Robert Siciliano personal security and identity theft expert and speaker is the author of Identity Theft Privacy: Security Protection and Fraud Prevention: Your Guide to Protecting Yourself from Identity Theft and Computer Fraud. See him knock’em dead in this Security Awareness Training video.

Cheating and Bullying: It’s a Bigger Problem than You Think!

The whole purpose of your “youth” is to grow and learn. It’s time to take in lots of information, so ultimately they can evolve, accomplish, and get ahead. However the pressure to grow and climb the ladder of life often leads to unwanted behaviors and actions that lead to significant negative consequences. And with everyone being online these days, it only adds to these consequences.

Technology has really added fuel to the fire for two well-known tween-teenage activities: bullying and cheating. Bullying has moved from the playground to online and cheating has a whole new realm beyond writing information on your hand or arm.

According to McAfee’s 2013 Digital Deception: Exploring the Online Disconnect between Parents and Kids study, children are witnessing bullying online in great numbers and parents are not fully aware of the issues. Additionally, children are continuing to find ways to use technology to cheat, while only half of the parents of cheating kids believed they had done so.


Social media isn’t all fun and games – 89% of all youth (ages 10-23) surveyed say they witnessed mean behavior on Facebook and 40% on Twitter.

Kids don’t outgrow bullying – 17% of children ages 10-12 say they have witnessed mean behavior directed at a classmate or friend online, but that number jumps to 34% for young adults ages 18-23.

Parents don’t know the full extent of the problem – Only 9% of parents believe their child or children have witnessed cruel behavior online; even worse, only 6% think that their son or daughter has been a target of this cyber bullying, when in reality 13% of youth report they have been targeted online.

Peer pressure spreads to the Internet – 4% of youth said they’ve been pressured into bullying someone online.


It’s a bigger problem than you think – More than half of all 13-23 year olds surveyed admitted to looking up the answer to a test or assignment online; only 17% of parents believe their child has done so.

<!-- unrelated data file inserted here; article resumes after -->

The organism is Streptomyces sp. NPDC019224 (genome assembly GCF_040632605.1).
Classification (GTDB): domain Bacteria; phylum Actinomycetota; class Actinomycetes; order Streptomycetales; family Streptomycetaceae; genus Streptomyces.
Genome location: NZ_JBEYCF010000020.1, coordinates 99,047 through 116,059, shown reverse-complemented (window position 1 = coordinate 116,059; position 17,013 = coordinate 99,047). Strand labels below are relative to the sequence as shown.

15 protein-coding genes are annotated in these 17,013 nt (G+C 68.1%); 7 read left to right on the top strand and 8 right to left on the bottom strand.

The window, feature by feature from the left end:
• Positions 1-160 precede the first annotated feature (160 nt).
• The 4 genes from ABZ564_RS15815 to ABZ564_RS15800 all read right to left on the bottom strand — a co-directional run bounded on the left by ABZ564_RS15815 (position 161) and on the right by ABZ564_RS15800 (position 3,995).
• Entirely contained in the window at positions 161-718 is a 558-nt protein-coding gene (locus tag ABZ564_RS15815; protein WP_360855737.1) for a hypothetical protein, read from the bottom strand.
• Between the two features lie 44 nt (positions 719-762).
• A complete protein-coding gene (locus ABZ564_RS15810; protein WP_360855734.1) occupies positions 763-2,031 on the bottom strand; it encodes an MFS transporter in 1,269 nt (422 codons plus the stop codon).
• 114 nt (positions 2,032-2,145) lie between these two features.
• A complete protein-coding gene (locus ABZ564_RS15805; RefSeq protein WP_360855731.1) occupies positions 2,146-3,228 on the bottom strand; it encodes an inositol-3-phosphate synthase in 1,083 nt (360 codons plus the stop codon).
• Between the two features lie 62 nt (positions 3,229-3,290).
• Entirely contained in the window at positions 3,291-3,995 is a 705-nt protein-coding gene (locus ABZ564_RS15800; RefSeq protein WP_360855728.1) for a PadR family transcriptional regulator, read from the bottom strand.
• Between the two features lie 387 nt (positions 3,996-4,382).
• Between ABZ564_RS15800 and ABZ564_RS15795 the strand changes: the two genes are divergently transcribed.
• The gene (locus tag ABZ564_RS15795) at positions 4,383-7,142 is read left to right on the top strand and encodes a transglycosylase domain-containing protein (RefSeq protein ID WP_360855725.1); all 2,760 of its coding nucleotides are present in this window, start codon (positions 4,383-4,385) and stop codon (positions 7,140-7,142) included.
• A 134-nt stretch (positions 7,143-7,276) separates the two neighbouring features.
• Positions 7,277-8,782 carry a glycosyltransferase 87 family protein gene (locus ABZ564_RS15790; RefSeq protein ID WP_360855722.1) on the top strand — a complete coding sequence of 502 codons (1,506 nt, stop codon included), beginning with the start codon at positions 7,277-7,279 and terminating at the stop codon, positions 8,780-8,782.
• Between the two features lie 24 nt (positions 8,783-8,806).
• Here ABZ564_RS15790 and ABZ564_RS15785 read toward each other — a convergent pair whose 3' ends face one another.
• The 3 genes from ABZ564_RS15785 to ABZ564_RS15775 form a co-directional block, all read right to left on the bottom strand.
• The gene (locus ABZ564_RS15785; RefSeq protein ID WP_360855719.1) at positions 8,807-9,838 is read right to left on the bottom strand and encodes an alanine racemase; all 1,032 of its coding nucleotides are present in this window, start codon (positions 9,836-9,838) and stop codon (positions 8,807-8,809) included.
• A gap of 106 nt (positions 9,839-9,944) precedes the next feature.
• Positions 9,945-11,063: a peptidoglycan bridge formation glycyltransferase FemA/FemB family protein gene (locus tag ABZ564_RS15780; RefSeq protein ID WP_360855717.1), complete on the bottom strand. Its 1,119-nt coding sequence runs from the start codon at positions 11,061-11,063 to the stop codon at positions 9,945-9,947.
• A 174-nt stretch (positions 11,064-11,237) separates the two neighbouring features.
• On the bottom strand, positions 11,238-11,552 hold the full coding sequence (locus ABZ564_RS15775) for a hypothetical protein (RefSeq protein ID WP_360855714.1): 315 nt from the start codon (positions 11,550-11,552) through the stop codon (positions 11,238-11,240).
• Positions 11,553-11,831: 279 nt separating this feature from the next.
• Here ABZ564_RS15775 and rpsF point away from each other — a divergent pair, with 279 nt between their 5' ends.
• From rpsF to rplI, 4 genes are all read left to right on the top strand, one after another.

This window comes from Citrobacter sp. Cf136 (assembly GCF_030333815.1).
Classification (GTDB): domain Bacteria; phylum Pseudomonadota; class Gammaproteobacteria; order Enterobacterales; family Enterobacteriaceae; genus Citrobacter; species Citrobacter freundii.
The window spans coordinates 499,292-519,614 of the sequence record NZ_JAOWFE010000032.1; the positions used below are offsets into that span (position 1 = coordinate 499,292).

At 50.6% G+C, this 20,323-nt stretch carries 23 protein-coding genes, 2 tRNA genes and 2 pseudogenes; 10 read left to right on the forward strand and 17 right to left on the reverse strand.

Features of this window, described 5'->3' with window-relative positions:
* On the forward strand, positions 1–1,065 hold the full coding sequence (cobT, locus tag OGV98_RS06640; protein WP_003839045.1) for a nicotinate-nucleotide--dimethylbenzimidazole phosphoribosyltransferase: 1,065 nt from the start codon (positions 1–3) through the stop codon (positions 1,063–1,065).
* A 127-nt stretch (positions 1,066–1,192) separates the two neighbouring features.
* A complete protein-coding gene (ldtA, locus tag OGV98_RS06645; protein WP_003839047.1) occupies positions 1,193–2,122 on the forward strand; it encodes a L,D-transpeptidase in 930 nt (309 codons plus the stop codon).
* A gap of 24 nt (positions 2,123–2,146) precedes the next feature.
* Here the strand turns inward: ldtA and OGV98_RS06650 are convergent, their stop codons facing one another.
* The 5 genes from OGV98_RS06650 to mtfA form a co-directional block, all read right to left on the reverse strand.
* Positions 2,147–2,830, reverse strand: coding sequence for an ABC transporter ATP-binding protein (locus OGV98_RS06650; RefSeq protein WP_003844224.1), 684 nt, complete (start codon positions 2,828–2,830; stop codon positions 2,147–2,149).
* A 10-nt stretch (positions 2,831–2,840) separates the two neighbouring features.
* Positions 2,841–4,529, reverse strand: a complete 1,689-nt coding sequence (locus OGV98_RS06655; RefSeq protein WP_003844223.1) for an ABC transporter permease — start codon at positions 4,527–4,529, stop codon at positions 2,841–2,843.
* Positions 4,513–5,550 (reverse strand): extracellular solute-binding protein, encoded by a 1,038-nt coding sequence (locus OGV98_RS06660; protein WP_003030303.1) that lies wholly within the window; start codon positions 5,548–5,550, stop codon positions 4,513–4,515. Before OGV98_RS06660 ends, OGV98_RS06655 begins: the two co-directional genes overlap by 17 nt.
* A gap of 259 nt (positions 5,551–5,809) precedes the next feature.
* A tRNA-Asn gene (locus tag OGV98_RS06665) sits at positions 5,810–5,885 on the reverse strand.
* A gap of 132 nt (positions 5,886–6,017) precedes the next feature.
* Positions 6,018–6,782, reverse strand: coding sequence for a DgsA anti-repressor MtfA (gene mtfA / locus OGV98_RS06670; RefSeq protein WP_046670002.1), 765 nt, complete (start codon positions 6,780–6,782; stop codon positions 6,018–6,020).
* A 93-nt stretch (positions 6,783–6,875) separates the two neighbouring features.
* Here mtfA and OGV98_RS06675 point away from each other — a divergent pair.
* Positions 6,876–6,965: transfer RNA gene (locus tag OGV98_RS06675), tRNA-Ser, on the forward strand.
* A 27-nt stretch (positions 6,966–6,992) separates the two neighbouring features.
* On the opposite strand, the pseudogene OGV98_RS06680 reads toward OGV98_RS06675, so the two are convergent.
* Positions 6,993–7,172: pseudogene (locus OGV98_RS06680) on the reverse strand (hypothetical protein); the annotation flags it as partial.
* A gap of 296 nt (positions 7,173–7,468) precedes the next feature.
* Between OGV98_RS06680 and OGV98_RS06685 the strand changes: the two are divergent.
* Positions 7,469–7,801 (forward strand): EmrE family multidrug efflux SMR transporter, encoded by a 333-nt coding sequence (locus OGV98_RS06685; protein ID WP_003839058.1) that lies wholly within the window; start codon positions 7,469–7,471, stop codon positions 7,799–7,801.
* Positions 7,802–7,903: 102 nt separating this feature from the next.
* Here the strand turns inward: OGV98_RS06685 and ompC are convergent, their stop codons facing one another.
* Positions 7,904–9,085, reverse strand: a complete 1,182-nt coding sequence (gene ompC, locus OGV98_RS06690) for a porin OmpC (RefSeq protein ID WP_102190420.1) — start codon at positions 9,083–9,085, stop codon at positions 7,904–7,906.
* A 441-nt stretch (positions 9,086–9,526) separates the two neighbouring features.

Smartphones are making us dumber – While only 10% of 10-12 year olds said they had cheated on at test using a cell phone, this percentage doubles when looking at 18-23 demographic.

The Internet is teaching kids things you don’t want them to know – Only 2% of parents believe their child has ever cheated on a test using a technique they found online when in reality more than 1 in every 10 youth surveyed admitted to doing so.

Growing up is hard to do – More than a quarter of young adults ages 18-23 cheated with help from technology as opposed to 14% of 10-12 year olds.

So what do we as parents do to help change this negative behaviors? We must stay in-the-know. Since your kids have grown up in an online world, they may be more online savvy than you, but you can’t give up. You must challenge yourselves to become familiar with the complexities of the teen online universe and stay educated on the various devices your teens are using to go online.

Make sure you talk to your kids about Internet safety and what is and is not appropriate behavior online.

Establish clear guidelines that you all agree on including time spent online, and what type of content is ok post online.

Teach your kids to recognize cyberbullying and encourage them to talk to you about it.

Learn what your kids are doing with their mobile devices while they are in and out of school. It may surprise you to know how much time they are spending on them.

Consider using tools to help keep your kids safe online and support family Internet rules. Parental control software such as McAfee Safe Eyes lets you protect your kids from inappropriate sites and stay informed about their online activities.

Robert Siciliano is an Online Security Expert to McAfee. He is the author of 99 Things You Wish You Knew Before Your Mobile was Hacked!  (Disclosures)